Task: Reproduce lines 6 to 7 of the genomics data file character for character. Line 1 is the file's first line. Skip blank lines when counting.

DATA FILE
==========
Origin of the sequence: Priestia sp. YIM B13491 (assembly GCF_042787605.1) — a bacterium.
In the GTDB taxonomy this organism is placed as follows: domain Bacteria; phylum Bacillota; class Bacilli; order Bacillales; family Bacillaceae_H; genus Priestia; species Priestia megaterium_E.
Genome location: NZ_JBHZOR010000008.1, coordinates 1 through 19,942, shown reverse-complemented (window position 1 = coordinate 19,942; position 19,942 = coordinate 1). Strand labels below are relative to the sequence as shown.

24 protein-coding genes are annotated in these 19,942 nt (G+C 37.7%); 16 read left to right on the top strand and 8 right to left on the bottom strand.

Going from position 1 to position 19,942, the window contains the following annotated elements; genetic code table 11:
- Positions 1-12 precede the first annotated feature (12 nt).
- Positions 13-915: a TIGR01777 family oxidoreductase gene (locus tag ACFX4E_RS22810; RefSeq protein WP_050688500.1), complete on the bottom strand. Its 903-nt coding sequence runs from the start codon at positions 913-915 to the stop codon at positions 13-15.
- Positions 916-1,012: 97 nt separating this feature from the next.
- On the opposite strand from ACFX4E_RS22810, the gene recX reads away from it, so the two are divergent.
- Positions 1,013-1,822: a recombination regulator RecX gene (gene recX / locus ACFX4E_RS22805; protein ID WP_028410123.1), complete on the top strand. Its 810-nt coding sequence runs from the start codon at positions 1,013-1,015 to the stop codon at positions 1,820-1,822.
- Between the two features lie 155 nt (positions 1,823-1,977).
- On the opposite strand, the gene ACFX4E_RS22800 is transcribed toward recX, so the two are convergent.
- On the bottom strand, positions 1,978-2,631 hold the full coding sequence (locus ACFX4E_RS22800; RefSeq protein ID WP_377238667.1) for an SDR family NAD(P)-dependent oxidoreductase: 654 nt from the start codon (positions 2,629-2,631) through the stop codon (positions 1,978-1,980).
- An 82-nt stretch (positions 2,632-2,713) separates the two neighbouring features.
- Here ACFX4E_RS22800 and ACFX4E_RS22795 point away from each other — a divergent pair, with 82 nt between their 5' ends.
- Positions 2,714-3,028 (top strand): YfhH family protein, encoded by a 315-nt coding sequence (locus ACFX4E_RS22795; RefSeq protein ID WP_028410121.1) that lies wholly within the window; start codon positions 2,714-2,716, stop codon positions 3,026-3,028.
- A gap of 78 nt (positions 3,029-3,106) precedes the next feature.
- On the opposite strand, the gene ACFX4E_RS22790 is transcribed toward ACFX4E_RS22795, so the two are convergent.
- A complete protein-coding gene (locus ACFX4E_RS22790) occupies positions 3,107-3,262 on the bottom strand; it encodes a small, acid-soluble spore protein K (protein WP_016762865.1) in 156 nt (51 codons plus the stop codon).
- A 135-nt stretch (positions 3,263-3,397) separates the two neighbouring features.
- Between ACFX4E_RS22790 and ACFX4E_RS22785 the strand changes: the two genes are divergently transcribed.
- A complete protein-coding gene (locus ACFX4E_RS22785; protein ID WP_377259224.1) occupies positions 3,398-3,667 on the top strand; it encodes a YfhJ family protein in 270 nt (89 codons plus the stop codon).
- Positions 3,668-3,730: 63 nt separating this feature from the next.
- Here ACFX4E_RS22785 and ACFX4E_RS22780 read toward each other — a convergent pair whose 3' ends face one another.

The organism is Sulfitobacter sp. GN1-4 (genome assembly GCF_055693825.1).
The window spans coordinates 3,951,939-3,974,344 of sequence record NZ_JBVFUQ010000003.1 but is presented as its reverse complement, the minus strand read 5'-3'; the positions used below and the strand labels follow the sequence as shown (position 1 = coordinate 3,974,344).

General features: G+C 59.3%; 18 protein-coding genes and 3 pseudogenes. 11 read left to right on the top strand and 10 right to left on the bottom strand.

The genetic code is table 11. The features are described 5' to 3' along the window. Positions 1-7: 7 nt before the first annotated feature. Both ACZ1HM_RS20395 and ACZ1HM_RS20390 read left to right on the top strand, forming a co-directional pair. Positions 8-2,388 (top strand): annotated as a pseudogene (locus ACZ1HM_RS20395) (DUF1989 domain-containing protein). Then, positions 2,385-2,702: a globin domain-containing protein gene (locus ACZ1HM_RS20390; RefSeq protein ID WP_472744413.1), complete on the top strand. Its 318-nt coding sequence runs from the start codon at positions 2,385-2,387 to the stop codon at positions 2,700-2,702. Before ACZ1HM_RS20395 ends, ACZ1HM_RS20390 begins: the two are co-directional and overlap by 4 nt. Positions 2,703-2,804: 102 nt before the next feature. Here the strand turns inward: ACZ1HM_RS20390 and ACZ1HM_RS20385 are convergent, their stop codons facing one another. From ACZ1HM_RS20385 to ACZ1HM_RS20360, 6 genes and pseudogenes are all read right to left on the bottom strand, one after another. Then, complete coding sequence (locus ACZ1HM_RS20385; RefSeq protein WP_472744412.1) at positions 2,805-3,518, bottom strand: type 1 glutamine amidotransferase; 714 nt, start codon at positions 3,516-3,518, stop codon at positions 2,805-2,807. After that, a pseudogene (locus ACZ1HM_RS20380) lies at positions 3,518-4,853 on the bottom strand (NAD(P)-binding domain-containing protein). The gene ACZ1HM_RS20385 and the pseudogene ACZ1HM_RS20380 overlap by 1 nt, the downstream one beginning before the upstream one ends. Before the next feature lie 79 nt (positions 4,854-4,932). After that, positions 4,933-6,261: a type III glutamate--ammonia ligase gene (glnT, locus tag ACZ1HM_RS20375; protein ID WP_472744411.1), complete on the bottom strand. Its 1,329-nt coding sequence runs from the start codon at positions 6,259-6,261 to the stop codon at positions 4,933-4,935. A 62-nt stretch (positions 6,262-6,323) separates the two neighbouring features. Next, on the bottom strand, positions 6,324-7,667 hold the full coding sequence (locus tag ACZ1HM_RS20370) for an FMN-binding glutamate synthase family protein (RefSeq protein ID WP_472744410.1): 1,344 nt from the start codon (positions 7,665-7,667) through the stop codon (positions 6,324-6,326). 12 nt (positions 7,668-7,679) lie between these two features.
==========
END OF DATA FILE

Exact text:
- Positions 1-12 precede the first annotated feature (12 nt).
- Positions 13-915: a TIGR01777 family oxidoreductase gene (locus tag ACFX4E_RS22810; RefSeq protein WP_050688500.1), complete on the bottom strand. Its 903-nt coding sequence runs from the start codon at positions 913-915 to the stop codon at positions 13-15.